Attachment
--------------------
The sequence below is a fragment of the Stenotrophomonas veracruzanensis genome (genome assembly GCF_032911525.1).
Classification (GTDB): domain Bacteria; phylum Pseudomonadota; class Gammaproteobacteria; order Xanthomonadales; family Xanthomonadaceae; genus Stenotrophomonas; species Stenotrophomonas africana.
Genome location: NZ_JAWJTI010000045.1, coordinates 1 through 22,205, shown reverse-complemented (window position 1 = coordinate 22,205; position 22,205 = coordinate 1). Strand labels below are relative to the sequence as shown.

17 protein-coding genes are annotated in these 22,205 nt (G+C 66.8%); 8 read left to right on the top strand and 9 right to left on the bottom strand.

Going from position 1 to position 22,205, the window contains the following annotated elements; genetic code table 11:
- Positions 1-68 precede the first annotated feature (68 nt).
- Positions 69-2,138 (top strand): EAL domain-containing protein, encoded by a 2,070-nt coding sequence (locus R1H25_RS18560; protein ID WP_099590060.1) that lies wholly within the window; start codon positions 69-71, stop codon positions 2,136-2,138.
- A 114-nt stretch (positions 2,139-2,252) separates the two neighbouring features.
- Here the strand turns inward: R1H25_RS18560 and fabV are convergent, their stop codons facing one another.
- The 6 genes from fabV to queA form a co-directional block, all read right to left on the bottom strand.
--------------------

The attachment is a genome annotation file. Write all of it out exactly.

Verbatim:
The sequence below is a fragment of the Stenotrophomonas veracruzanensis genome (genome assembly GCF_032911525.1).
Classification (GTDB): domain Bacteria; phylum Pseudomonadota; class Gammaproteobacteria; order Xanthomonadales; family Xanthomonadaceae; genus Stenotrophomonas; species Stenotrophomonas africana.
Genome location: NZ_JAWJTI010000045.1, coordinates 1 through 22,205, shown reverse-complemented (window position 1 = coordinate 22,205; position 22,205 = coordinate 1). Strand labels below are relative to the sequence as shown.

17 protein-coding genes are annotated in these 22,205 nt (G+C 66.8%); 8 read left to right on the top strand and 9 right to left on the bottom strand.

Going from position 1 to position 22,205, the window contains the following annotated elements; genetic code table 11:
- Positions 1-68 precede the first annotated feature (68 nt).
- Positions 69-2,138 (top strand): EAL domain-containing protein, encoded by a 2,070-nt coding sequence (locus R1H25_RS18560; protein ID WP_099590060.1) that lies wholly within the window; start codon positions 69-71, stop codon positions 2,136-2,138.
- A 114-nt stretch (positions 2,139-2,252) separates the two neighbouring features.
- Here the strand turns inward: R1H25_RS18560 and fabV are convergent, their stop codons facing one another.
- The 6 genes from fabV to queA form a co-directional block, all read right to left on the bottom strand.